Ancient Monuments

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Moated site and three fishponds at Ufton Nervet

A Scheduled Monument in Ufton Nervet, West Berkshire

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Latitude: 51.4013 / 51°24'4"N

Longitude: -1.0936 / 1°5'36"W

OS Eastings: 463148.753616

OS Northings: 167311.61203

OS Grid: SU631673

Mapcode National: GBR B4Y.0BC

Mapcode Global: VHCZP.016K

Entry Name: Moated site and three fishponds at Ufton Nervet

Scheduled Date: 18 January 1977

Last Amended: 27 March 1990

Source: Historic England

Source ID: 1013176

English Heritage Legacy ID: 12023

County: West Berkshire

Civil Parish: Ufton Nervet

Traditional County: Berkshire

Lieutenancy Area (Ceremonial County): Berkshire

Church of England Parish: Sulhamstead Abbots and Bannister with Ufton Nervet

Church of England Diocese: Oxford


The monument comprises a complex including a moated site and three
associated fish ponds 300m south- west of St. Peter's Church, Ufton
Nervet. All are aligned end-on from NNW-SSE, two fish ponds lying to
the south of the moat and one to the north. The moat has external
dimensions of 80m NW-SE by 60m NE-SW and contains no causeway. The
moat survives to a width of 10m and averages 3m deep. It is
seasonally water- filled, often to a depth of 1m. The island measures
35m NE-SW and 45m NW-SE and is lower than the land surrounding it.
The site was partially examined in the 19th century, revealing bridge
piles, a gateway and other foundations. The site was probably the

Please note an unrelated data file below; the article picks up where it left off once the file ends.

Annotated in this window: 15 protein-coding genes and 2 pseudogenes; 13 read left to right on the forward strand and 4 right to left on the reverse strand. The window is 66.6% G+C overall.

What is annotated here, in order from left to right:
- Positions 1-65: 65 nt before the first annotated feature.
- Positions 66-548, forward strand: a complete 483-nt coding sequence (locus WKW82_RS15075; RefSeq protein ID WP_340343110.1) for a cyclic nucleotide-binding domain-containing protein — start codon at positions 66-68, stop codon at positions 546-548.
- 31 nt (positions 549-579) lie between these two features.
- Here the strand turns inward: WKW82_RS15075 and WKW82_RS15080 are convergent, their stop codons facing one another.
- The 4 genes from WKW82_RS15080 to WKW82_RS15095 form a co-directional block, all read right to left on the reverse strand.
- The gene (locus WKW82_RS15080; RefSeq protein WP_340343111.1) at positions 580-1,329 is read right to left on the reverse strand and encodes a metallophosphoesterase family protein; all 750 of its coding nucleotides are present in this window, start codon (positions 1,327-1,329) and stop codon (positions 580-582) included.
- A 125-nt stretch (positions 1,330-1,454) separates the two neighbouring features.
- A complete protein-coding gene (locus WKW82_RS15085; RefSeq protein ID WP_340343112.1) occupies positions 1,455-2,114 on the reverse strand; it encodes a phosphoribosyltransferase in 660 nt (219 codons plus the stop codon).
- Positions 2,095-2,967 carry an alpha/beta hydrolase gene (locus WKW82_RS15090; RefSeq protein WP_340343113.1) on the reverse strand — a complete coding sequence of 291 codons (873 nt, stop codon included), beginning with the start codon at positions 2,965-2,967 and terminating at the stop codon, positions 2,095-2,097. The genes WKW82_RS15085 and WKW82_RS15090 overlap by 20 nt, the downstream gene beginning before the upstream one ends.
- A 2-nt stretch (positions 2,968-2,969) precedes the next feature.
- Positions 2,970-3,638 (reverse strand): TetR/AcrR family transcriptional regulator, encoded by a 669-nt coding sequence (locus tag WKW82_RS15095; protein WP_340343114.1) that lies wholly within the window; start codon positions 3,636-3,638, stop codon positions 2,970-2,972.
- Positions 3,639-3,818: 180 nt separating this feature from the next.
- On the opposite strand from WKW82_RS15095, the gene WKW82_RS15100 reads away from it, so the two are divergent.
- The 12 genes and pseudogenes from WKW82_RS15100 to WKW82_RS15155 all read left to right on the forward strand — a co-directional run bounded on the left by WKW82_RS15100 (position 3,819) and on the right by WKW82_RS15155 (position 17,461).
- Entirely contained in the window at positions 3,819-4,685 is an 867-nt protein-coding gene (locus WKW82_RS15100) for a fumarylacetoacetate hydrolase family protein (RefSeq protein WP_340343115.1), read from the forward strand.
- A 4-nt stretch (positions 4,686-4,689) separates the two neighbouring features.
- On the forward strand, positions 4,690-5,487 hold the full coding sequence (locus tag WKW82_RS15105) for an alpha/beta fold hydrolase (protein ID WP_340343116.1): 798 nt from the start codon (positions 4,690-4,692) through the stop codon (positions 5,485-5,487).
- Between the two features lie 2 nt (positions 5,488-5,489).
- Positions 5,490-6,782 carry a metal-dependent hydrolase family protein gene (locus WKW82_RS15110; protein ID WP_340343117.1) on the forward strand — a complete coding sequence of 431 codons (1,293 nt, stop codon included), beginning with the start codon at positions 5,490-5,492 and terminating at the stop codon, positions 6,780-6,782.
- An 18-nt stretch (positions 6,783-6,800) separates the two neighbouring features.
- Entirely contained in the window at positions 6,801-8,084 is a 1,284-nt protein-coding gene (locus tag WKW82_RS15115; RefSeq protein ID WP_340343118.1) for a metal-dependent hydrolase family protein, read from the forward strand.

manor house of Ufton Robert, mentioned in 1333 as belonging to
William de Uffington. The northernmost fishpond measures 50m NW-SE by
30m NE- SW, the southernmost pond measures 45m NW-SE by 30m NE-SW and
the third pond is c. 30m square. The fishponds are water- filled and
vary in depth between 1 and 2m.

The site of the monument is shown on the attached map extract.
It includes a 2 metre boundary around the archaeological features,
considered to be essential for the monument's support and preservation.

Source: Historic England

Reasons for Scheduling

Around 6000 moated sites are known in England. They consist of wide
ditches, often or seasonally water-filled, partly or completely
enclosing one or more islands of dry ground on which stood domestic
or religious buildings or, in some cases, which were used for
horticulture. A fishpond is one or more artificially created pools of
slow moving fresh water for the purpose of cultivating, breeding or
storing fish. Both are significant classes of monument in the Middle
Ages and are important to understanding the distribution of wealth
and status in the countryside as well as providing a valuable insight
into aspects of the rural economy. Both provide conditions favourable
to the survival of archaeological remains. Although both types of
monument are common in England, relatively few survive in Berkshire.
This example is particularly important as it survives well, maintains
good historical documentation, is known to contain important
archaeological features and represents a fine example of a combined
moat and fishpond water- management complex.

Source: Historic England


Books and journals
Sharp, M, History of Ufton Court, (1892), 30;73-4
Dennison, E and Darvill, T, HBMC Monument Class Description - Fishponds, 1988,
West Cambridgeshire, Royal Commission on Historical Monuments, An Inventory of Historical Monuments in Cambridgeshire, (1968)

Source: Historic England

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